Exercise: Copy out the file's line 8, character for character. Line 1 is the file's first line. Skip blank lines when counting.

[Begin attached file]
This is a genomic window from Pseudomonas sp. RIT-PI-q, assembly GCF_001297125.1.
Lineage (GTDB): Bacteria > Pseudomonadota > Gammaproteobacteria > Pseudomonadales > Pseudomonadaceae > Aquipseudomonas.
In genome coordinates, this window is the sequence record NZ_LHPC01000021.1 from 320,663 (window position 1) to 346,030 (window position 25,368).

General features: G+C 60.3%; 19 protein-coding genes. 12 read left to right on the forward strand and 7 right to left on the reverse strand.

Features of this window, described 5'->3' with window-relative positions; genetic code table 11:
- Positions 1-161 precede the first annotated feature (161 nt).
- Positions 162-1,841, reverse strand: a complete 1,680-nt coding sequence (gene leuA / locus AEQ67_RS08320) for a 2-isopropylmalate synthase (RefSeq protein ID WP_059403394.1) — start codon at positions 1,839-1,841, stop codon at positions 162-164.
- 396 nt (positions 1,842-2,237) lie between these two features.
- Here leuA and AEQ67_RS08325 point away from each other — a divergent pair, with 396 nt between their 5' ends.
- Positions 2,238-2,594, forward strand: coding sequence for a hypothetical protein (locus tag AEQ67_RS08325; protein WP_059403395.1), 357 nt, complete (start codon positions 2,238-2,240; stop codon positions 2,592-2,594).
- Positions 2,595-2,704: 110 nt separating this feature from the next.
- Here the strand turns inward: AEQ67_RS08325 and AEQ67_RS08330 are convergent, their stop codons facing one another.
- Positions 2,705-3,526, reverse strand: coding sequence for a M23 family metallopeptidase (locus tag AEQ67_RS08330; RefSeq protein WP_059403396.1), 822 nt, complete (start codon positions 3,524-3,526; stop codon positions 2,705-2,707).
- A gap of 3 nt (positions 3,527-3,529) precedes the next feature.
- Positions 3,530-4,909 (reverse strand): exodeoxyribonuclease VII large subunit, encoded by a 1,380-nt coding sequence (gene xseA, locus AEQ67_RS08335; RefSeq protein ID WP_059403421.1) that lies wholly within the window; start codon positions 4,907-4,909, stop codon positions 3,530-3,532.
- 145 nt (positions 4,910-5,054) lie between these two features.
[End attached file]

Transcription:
- 396 nt (positions 1,842-2,237) lie between these two features.